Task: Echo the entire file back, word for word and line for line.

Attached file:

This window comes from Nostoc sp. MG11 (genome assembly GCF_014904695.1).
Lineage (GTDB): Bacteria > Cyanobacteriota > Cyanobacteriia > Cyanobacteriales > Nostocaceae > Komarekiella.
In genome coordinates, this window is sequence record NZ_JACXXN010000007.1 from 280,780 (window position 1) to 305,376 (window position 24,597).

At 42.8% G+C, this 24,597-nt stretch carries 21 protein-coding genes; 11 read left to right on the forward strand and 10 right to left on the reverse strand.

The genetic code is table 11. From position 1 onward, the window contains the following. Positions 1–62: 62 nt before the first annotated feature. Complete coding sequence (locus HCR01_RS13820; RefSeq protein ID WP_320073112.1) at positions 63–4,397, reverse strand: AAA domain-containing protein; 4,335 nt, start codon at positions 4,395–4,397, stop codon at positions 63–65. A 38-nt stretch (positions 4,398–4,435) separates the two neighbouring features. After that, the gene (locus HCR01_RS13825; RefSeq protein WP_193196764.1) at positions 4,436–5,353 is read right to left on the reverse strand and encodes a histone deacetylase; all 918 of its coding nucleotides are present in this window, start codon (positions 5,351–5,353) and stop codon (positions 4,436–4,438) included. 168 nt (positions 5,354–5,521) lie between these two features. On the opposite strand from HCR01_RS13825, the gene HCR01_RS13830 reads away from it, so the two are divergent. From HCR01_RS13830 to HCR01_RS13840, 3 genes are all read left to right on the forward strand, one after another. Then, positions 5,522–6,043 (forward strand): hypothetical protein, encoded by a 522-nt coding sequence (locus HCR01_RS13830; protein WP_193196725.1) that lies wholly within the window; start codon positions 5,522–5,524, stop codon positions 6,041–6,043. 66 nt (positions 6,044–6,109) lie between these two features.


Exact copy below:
This window comes from Nostoc sp. MG11 (genome assembly GCF_014904695.1).
Lineage (GTDB): Bacteria > Cyanobacteriota > Cyanobacteriia > Cyanobacteriales > Nostocaceae > Komarekiella.
In genome coordinates, this window is sequence record NZ_JACXXN010000007.1 from 280,780 (window position 1) to 305,376 (window position 24,597).

At 42.8% G+C, this 24,597-nt stretch carries 21 protein-coding genes; 11 read left to right on the forward strand and 10 right to left on the reverse strand.

The genetic code is table 11. From position 1 onward, the window contains the following. Positions 1–62: 62 nt before the first annotated feature. Complete coding sequence (locus HCR01_RS13820; RefSeq protein ID WP_320073112.1) at positions 63–4,397, reverse strand: AAA domain-containing protein; 4,335 nt, start codon at positions 4,395–4,397, stop codon at positions 63–65. A 38-nt stretch (positions 4,398–4,435) separates the two neighbouring features. After that, the gene (locus HCR01_RS13825; RefSeq protein WP_193196764.1) at positions 4,436–5,353 is read right to left on the reverse strand and encodes a histone deacetylase; all 918 of its coding nucleotides are present in this window, start codon (positions 5,351–5,353) and stop codon (positions 4,436–4,438) included. 168 nt (positions 5,354–5,521) lie between these two features. On the opposite strand from HCR01_RS13825, the gene HCR01_RS13830 reads away from it, so the two are divergent. From HCR01_RS13830 to HCR01_RS13840, 3 genes are all read left to right on the forward strand, one after another. Then, positions 5,522–6,043 (forward strand): hypothetical protein, encoded by a 522-nt coding sequence (locus HCR01_RS13830; protein WP_193196725.1) that lies wholly within the window; start codon positions 5,522–5,524, stop codon positions 6,041–6,043. 66 nt (positions 6,044–6,109) lie between these two features.